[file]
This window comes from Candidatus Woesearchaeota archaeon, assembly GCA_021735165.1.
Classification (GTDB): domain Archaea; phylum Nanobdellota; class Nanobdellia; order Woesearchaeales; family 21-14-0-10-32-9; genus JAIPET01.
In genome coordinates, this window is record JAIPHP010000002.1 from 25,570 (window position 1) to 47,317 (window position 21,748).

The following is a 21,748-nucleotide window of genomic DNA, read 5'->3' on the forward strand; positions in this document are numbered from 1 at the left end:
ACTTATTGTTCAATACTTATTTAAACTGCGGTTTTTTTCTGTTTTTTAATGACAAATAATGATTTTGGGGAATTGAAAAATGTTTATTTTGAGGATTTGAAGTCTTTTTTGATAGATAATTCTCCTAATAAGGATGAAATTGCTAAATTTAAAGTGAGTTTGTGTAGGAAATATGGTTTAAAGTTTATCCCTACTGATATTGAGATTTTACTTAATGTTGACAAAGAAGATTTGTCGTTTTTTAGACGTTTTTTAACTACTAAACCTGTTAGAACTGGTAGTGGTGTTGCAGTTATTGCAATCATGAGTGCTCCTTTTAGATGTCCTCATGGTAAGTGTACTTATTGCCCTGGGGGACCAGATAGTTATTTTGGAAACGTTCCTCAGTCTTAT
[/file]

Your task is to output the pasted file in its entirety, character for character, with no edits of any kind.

This window comes from Candidatus Woesearchaeota archaeon, assembly GCA_021735165.1.
Classification (GTDB): domain Archaea; phylum Nanobdellota; class Nanobdellia; order Woesearchaeales; family 21-14-0-10-32-9; genus JAIPET01.
In genome coordinates, this window is record JAIPHP010000002.1 from 25,570 (window position 1) to 47,317 (window position 21,748).

The following is a 21,748-nucleotide window of genomic DNA, read 5'->3' on the forward strand; positions in this document are numbered from 1 at the left end:
ACTTATTGTTCAATACTTATTTAAACTGCGGTTTTTTTCTGTTTTTTAATGACAAATAATGATTTTGGGGAATTGAAAAATGTTTATTTTGAGGATTTGAAGTCTTTTTTGATAGATAATTCTCCTAATAAGGATGAAATTGCTAAATTTAAAGTGAGTTTGTGTAGGAAATATGGTTTAAAGTTTATCCCTACTGATATTGAGATTTTACTTAATGTTGACAAAGAAGATTTGTCGTTTTTTAGACGTTTTTTAACTACTAAACCTGTTAGAACTGGTAGTGGTGTTGCAGTTATTGCAATCATGAGTGCTCCTTTTAGATGTCCTCATGGTAAGTGTACTTATTGCCCTGGGGGACCAGATAGTTATTTTGGAAACGTTCCTCAGTCTTAT